Did the Oscars watch the Grammys this year?
That was one way to look at the wild — and undoubtedly conversation-starting — conclusion to Sunday’s 89th Academy Awards, in which presenter Faye Dunaway accidentally named “La La Land” best picture before her co-presenter, Warren Beatty, realized that “Moonlight” had in fact won the film industry’s most coveted prize.
The mix-up recalled this month’s Grammy Awards, which ended with a similar jolt when Adele said she couldn’t rightfully accept the trophy for album of the year since it meant she was taking it from Beyoncé.
In an increasingly crowded awards-show scene, it’s dramatic moments like these that producers value above all others.
And the Oscars definitely needed such a jolt.
In part that may have been because the two musical categories — original score and original song — felt like a such a lock going into Sunday’s event.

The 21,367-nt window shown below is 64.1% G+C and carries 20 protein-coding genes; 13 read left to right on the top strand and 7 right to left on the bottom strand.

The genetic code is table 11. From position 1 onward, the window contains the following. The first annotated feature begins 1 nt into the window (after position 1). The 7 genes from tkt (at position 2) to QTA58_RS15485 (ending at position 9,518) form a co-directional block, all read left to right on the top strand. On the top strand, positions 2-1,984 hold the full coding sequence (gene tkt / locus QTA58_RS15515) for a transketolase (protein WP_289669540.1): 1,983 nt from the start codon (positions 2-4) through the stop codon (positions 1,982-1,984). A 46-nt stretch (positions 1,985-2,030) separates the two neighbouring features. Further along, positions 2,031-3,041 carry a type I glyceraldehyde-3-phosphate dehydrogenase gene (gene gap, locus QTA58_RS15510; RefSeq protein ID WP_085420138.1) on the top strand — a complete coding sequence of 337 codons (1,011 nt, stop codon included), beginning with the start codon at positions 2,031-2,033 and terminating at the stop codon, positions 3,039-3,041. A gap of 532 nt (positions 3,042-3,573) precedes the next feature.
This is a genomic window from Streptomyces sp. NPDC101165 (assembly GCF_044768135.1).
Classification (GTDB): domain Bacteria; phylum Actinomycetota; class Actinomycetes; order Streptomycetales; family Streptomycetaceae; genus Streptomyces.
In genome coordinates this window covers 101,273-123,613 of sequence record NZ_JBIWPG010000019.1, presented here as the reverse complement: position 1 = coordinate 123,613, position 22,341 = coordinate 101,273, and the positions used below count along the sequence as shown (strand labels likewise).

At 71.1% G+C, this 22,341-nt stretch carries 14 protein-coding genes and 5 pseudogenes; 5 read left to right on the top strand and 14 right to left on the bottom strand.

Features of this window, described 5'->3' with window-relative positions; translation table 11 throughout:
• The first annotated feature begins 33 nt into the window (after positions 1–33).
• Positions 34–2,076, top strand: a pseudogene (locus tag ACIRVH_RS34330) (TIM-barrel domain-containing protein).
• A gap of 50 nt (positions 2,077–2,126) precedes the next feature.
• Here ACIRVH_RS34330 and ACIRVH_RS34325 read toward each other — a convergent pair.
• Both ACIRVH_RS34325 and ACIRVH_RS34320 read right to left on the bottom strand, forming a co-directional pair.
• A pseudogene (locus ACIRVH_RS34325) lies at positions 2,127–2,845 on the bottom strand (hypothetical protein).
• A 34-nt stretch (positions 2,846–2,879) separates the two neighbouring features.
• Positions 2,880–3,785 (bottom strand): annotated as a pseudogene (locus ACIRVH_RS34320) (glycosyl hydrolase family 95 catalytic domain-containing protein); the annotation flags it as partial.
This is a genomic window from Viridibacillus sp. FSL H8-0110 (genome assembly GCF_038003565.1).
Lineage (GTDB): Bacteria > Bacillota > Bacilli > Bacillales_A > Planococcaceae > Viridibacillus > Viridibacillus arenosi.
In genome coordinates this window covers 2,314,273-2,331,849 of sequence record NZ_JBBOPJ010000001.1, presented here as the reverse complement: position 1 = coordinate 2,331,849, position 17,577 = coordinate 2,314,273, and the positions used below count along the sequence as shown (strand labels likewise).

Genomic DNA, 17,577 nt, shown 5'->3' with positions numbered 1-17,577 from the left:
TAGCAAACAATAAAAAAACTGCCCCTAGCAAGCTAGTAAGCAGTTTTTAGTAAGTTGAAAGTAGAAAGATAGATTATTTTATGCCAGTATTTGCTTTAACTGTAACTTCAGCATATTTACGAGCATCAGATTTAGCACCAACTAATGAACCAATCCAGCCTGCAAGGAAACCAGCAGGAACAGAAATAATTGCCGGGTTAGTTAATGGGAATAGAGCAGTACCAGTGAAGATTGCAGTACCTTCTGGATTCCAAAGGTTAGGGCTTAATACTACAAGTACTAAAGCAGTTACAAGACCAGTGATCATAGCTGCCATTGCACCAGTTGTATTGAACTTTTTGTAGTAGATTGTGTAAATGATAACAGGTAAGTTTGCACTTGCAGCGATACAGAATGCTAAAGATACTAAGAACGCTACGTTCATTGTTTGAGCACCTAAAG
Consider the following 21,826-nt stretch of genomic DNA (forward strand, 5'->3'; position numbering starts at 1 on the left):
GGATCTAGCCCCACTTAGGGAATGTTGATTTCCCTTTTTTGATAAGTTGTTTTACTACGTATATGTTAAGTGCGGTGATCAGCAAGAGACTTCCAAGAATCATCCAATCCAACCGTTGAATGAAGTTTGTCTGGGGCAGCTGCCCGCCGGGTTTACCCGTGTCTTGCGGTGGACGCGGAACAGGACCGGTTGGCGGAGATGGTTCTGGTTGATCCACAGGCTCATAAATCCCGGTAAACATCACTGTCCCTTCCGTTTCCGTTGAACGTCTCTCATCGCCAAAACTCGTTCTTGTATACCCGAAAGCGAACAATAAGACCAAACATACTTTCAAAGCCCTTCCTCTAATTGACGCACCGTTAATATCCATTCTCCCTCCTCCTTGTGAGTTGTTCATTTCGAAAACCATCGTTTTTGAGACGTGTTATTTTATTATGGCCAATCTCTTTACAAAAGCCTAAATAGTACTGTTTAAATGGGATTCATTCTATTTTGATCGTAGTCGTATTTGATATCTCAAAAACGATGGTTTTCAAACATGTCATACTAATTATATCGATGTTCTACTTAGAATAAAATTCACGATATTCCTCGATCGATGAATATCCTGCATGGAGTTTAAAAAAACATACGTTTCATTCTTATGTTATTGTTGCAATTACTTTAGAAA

As widely expected, “La La Land” took those two prizes — no surprise, given the movie musical’s recycling of a burnished Old Hollywood sound practically designed to appeal to aging film academy members.
Yet it wasn’t merely a lack of suspense that drained the energy from the show (at least until that unpredictable “Moonlight” finale).
The Oscars seemed also to emphasize a cool professionalism over the kind of heated spontaneity that can define a transcendent performance — especially at a moment as politically charged as this one.
Timberlake tried his best to kick things into gear with his opening performance of “Can’t Stop the Feeling,” from the animated movie “Trolls.” And any music fan had to appreciate his interpolation of a bit of Bill…